Farmers and other trade-dependent businesses need to be outspoken in order to keep North American Free Trade Agreement (NAFTA) renegotiations from falling apart and irreparably hurting the Iowa and U.S. economies, U.S. Chamber of Commerce Senior Vice President Neil Herrington said in Des Moines last week.
“This debate will not be won in Washington, D.C.,” Herrington said during a NAFTA trade forum hosted Feb. 9 by the Iowa Farm Bureau, Greater Des Moines Partnership and Iowa Association of Business and Industry. “The debate will be won in key areas across the United States, including Iowa.”
Nearly 50 percent of Iowa exports are shipped to Canada and Mexico, totaling $5.6 billion in value, including more than $1.2 billion in corn, soybeans, beef, pork, dairy and turkey. Economists say withdrawing from NAFTA, which has been suggested by some Trump administration officials, would put 138,000 Iowa jobs at risk.
“With the threat of NAFTA withdrawal pending, it’s critical that we recognize how important this agreement is for businesses, manufacturers and industry,” Iowa Sen. Joni Ernst said in a statement. Ernst was scheduled to speak at the Des Moines forum but was unable to attend due to congressional budget negotiations that stretched into the early morning hours on Friday.
“We know NAFTA works,” said Ernst. “I will work to make sure any changes to NAFTA do not harm crop and livestock farmers, businesses or industry.”
Talking about NAFTA’s benefits in both work and social settings is important because many people — even those employed by exporting companies — don’t understand how important trade is, said Kevin Ekstrand, vice president of sales and marketing for Scarbrough International, a Midwest import-export freight and transportation broker.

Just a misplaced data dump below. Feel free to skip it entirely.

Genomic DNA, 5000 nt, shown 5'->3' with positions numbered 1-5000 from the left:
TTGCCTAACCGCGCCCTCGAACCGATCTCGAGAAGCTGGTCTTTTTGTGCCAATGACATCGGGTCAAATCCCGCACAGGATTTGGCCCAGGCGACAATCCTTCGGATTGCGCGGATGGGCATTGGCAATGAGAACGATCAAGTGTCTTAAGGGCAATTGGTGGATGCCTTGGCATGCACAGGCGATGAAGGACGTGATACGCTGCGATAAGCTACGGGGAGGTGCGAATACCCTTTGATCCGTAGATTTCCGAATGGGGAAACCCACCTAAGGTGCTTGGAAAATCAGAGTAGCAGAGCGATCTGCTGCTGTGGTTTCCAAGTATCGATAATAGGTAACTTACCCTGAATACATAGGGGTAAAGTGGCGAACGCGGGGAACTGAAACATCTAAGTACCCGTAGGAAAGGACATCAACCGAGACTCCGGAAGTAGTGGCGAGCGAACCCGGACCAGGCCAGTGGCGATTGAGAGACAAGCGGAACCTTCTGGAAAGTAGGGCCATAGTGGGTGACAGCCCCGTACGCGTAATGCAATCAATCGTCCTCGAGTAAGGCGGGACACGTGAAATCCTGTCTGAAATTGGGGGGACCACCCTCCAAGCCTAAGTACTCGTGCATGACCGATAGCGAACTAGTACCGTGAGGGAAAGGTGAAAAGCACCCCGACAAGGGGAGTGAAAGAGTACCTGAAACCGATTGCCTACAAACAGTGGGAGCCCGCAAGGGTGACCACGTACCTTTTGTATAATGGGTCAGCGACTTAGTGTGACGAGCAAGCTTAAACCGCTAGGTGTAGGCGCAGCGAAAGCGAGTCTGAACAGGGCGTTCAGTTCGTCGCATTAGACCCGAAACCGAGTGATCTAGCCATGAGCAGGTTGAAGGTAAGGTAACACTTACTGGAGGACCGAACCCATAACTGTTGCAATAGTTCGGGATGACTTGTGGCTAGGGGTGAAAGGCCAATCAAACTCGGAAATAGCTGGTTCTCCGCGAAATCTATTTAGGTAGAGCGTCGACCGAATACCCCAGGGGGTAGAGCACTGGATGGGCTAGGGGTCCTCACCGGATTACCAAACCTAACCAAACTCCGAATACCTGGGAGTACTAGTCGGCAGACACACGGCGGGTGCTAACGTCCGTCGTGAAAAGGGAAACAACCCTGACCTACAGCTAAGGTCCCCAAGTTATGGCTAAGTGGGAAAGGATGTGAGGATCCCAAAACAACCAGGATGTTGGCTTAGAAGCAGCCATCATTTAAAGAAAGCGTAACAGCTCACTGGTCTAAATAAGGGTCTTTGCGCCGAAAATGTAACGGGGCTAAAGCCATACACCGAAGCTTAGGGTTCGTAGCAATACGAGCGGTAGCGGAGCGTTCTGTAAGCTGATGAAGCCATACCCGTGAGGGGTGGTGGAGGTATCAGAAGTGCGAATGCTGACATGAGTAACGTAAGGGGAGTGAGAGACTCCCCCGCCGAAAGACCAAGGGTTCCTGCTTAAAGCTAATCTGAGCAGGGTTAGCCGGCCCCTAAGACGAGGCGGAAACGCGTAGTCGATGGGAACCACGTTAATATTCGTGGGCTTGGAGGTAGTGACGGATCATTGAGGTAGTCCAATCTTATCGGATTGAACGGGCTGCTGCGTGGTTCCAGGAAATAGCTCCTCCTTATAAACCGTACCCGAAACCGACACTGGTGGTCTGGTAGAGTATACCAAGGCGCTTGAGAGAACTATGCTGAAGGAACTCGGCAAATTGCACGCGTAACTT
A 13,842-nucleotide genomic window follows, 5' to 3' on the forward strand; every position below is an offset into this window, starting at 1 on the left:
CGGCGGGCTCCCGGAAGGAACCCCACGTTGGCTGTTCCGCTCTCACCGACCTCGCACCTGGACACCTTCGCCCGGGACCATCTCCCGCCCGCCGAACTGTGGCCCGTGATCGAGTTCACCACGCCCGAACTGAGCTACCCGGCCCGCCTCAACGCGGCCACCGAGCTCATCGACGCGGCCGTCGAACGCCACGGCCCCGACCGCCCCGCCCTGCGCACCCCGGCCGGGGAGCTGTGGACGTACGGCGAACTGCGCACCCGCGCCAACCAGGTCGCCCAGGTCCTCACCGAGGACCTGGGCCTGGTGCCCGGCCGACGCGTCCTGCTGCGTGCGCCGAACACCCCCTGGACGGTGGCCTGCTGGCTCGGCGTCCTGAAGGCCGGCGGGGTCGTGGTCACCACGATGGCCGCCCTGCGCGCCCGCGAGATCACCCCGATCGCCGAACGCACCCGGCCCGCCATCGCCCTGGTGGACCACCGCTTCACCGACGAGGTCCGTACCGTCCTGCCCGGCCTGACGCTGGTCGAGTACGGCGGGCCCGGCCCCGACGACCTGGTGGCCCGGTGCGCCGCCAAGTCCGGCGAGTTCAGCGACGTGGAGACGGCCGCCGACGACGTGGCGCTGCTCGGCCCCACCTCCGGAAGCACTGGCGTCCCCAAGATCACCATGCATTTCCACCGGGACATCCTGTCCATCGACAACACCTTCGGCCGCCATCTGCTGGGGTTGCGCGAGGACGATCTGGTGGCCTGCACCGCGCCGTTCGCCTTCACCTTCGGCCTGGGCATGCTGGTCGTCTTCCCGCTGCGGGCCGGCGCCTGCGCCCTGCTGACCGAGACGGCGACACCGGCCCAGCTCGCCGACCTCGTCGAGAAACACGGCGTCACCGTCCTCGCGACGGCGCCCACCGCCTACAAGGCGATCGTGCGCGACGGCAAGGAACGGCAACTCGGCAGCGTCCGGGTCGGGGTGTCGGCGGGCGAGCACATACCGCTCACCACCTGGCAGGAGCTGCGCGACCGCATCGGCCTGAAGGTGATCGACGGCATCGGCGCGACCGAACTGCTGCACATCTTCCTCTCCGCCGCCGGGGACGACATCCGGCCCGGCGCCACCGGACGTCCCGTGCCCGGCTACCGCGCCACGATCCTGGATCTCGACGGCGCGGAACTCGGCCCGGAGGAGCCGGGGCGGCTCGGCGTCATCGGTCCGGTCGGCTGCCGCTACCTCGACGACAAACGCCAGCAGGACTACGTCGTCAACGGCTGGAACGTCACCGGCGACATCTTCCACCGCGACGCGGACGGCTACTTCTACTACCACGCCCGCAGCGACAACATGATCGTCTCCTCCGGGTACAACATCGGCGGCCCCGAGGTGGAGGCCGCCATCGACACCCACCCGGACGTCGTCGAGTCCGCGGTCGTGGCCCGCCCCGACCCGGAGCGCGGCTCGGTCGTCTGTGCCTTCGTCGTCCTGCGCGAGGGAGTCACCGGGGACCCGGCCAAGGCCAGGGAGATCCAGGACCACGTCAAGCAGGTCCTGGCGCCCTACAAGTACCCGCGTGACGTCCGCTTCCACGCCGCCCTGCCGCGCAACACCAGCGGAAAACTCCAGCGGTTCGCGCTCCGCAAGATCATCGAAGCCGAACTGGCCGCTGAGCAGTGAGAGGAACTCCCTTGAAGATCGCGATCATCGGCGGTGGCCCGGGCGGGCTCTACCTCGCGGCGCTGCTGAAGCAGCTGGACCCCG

Changing the rhetoric
“We’ve got to change the rhetoric around trade,” he said.
Canada and Mexico are the primary destinations for the products shipped by Scarbrough, and the company is making investments to grow those markets, he said.
“We have been encouraging small businesses to take a leap into exporting by going to Canada first,” said Ekstrand.
North American trading partners are a natural fit for exports from Iowa companies, said Tony Hogan, president and CEO of Kreg Tool in Huxley. Kreg Tool, which has 225 employees, sells products in 60 countries, but 50 percent of its exports go to Canada, he said.
“We treat Canada as an extension of the United States,” said Hogan. “International sales are critical to our growth. Continuing to have free trade and access to Canada is essential to that. Anything that would disrupt that is concerning.”
$80 billion in ag trade
U.S. agricultural trade with Canada and Mexico totals more than $80 billion annually, noted Dave Miller, Iowa Farm Bureau director of research and commodity services. Canada has historically been the top market for U.S. ag exports, and Mexico typically ranks second or third, he said.
Statements by U.S. officials threatening to walk away from NAFTA is causing Canada and Mexico businesses to start looking for other trading partners that may steal market share away from U.S. farmers, said Mark Recker, a Fayette County Farm Bureau member and president of the Iowa Corn Growers Association.
“There’s opportunities for other countries to move in there. That’s unfortunate,” he said. “Once we cede them, you can’t get those markets back.
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